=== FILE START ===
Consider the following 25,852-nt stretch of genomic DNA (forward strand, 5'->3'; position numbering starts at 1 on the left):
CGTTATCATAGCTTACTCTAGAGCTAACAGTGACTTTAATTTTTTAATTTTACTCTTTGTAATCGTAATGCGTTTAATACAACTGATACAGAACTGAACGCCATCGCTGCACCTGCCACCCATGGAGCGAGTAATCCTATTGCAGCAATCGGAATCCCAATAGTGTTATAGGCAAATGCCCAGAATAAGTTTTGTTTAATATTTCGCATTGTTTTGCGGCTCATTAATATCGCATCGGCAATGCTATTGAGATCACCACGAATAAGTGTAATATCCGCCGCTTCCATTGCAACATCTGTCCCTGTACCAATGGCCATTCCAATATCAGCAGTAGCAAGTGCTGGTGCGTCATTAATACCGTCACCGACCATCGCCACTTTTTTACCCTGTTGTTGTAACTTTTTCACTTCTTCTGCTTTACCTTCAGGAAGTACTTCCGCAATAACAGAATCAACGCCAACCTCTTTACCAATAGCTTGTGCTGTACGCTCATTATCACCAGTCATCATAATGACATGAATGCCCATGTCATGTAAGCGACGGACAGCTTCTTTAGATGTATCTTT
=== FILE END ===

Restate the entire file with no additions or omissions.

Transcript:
Consider the following 25,852-nt stretch of genomic DNA (forward strand, 5'->3'; position numbering starts at 1 on the left):
CGTTATCATAGCTTACTCTAGAGCTAACAGTGACTTTAATTTTTTAATTTTACTCTTTGTAATCGTAATGCGTTTAATACAACTGATACAGAACTGAACGCCATCGCTGCACCTGCCACCCATGGAGCGAGTAATCCTATTGCAGCAATCGGAATCCCAATAGTGTTATAGGCAAATGCCCAGAATAAGTTTTGTTTAATATTTCGCATTGTTTTGCGGCTCATTAATATCGCATCGGCAATGCTATTGAGATCACCACGAATAAGTGTAATATCCGCCGCTTCCATTGCAACATCTGTCCCTGTACCAATGGCCATTCCAATATCAGCAGTAGCAAGTGCTGGTGCGTCATTAATACCGTCACCGACCATCGCCACTTTTTTACCCTGTTGTTGTAACTTTTTCACTTCTTCTGCTTTACCTTCAGGAAGTACTTCCGCAATAACAGAATCAACGCCAACCTCTTTACCAATAGCTTGTGCTGTACGCTCATTATCACCAGTCATCATAATGACATGAATGCCCATGTCATGTAAGCGACGGACAGCTTCTTTAGATGTATCTTT